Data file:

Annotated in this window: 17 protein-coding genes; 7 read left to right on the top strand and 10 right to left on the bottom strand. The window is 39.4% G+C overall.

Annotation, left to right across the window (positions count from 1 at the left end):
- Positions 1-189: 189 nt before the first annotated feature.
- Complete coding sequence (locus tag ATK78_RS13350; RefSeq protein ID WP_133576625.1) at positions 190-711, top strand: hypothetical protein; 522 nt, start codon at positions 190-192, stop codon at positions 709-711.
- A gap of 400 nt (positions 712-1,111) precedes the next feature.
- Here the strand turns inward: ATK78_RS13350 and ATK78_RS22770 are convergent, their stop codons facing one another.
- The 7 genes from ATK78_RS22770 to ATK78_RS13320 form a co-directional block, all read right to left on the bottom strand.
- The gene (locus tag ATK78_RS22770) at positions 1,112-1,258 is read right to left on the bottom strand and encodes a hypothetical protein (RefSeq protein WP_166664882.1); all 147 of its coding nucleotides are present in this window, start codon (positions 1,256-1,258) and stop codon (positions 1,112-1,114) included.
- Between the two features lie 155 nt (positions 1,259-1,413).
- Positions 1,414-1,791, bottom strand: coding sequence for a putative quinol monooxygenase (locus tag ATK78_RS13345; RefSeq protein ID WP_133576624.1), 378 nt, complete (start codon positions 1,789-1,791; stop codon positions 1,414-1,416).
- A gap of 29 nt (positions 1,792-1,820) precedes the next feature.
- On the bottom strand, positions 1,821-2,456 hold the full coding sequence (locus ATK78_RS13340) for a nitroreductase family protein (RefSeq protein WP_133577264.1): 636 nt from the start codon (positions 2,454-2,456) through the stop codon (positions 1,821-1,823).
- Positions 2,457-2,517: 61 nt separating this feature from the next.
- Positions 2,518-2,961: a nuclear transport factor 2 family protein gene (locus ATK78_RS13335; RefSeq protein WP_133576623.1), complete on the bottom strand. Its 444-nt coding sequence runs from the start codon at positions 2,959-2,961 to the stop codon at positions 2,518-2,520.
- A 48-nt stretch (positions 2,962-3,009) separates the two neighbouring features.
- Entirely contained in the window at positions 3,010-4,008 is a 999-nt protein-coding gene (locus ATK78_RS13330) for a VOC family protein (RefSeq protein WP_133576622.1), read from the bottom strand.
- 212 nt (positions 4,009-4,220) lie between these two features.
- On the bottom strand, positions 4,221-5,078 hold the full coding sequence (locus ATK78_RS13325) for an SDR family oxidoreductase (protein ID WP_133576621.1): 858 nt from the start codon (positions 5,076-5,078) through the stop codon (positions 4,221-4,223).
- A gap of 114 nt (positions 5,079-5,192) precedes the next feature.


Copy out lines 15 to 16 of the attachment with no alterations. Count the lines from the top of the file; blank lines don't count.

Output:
- A 48-nt stretch (positions 2,962-3,009) separates the two neighbouring features.
- Entirely contained in the window at positions 3,010-4,008 is a 999-nt protein-coding gene (locus ATK78_RS13330) for a VOC family protein (RefSeq protein WP_133576622.1), read from the bottom strand.